The Help Desk

Your tough questions. MONEY's smart answers.
Presented by

Should I cash out my 401(k) to pay off debt?

June 29, 2011: 5:05 AM ET

I'm 28 and have about $4,000 in debt on different credit cards, all with rates in the upper teens. I'm not charging more—the debt was due to a one-time event—and I'm changing jobs soon. Does it make sense to cash out my 401(k) (which holds about $5,800) to pay off the cards? —Name withheld upon request

Taking money out of a retirement account early is almost never a good idea, says Ann Garcia, a financial planner with Maas Capital Advisors in Portland, Ore. In your case, it doesn't make sense for several reasons. First of all, after paying taxes and penalties, you probably wouldn't wind up with enough money to fully pay the debt. And you'd lose your nice start on a retirement nest egg. Though $5,800 may not seem like a huge amount, left untouched it will be worth as much as $85,000 in retirement, calculates Garcia.

A better strategy: Do your best to increase payments on your credit cards. You're already on track because you aren't piling on more charges. Say you're paying $125 a month now on your cards. If you increased that to $225, you'd retire your debt in two years instead of four and save about $800 in interest payments. Each time you get a pay increase—such as when you start your new job—put the extra amount into paying off your cards faster. (You may have a waiting period in your new job before you are allowed to start contributing to a 401(k) or other employer-sponsored retirement account. During those months, put the money you would be contributing to your 401(k) toward your debt.)

Finally, call your credit-card issuers and ask them to lower your rate. One of them may be willing to do so if you consolidate all your balances on that card. A caveat: Be careful of teaser rates if you go this route. Your card company may guarantee a lower rate for a limited period of time, then raise the rate afterwards. Be sure you can pay off the debt during the low-rate period before consolidating.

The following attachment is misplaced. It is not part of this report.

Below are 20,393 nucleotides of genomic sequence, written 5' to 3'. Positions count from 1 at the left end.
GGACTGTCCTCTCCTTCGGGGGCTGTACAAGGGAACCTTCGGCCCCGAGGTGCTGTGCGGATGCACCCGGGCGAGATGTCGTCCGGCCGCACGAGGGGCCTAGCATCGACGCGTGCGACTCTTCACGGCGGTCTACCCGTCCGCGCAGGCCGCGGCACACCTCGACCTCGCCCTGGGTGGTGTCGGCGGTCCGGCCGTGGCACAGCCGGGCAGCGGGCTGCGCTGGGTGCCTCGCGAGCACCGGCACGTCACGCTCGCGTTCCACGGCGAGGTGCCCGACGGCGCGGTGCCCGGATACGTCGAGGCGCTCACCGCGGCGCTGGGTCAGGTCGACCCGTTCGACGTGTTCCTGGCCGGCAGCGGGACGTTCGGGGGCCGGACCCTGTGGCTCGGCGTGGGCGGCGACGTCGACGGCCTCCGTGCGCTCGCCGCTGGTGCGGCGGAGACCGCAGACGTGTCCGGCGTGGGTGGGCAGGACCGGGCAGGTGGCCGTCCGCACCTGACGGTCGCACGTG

-- Walecia Konrad

Got a question for the help desk? Send it to helpdesk@cnnmoney.com.

Posted in: Credit, Family Money
Join the Conversation
Help Desk

Got a question about your money? We want to hear it! Each week we're answering your questions on CNN, Headline News and CNNMoney.com.

Your email or phone number won't be published; we'll use it to get in touch if we need more information about your question.
Help Desk Video
  • NEXT
    Not enough money in America's 401(k)s
    Despite the surging stock market bringing balances to record highs, the average Fidelity 401(k) account has less than $100,000 in it. That's just not enough. Play
  • NEXT
    BACK
    Explaining Obama's myRA
    President Obama unveiled a new savings plan for retirement accounts, aimed at encouraging people to start building their nest egg. But how exactly does it work? Play
  • NEXT
    BACK
    Tricks on how to save in your 20s
    Saving for your retirement in your 20s doesn't have to be a financial burden. Prioritizing your expenses is usually the first step in building a nest egg. Play
  • BACK
    Don't get fooled by Black Friday sales
    Here are some of the tricks that retailers use to make you think you're getting a deal. Keep an eye out for them while shopping this Black Friday. Play
Best Tips
Some of the nation's leading business owners, investors, and thinkers share their thoughts on rebuilding your wealth. More
These strategies can help you manage the challenges -- both emotional and financial -- of helping an aging parent from afar. More
You don't need to be fanatical to get to 780. Those in the know say these moves matter most. More
Featured Newsletters

Tips for saving and spending smarter.

Search This Column
View all entries from this: Week, Month
Help Desk
More help for your career, your investments and your budget.
Powered by WordPress.com VIP.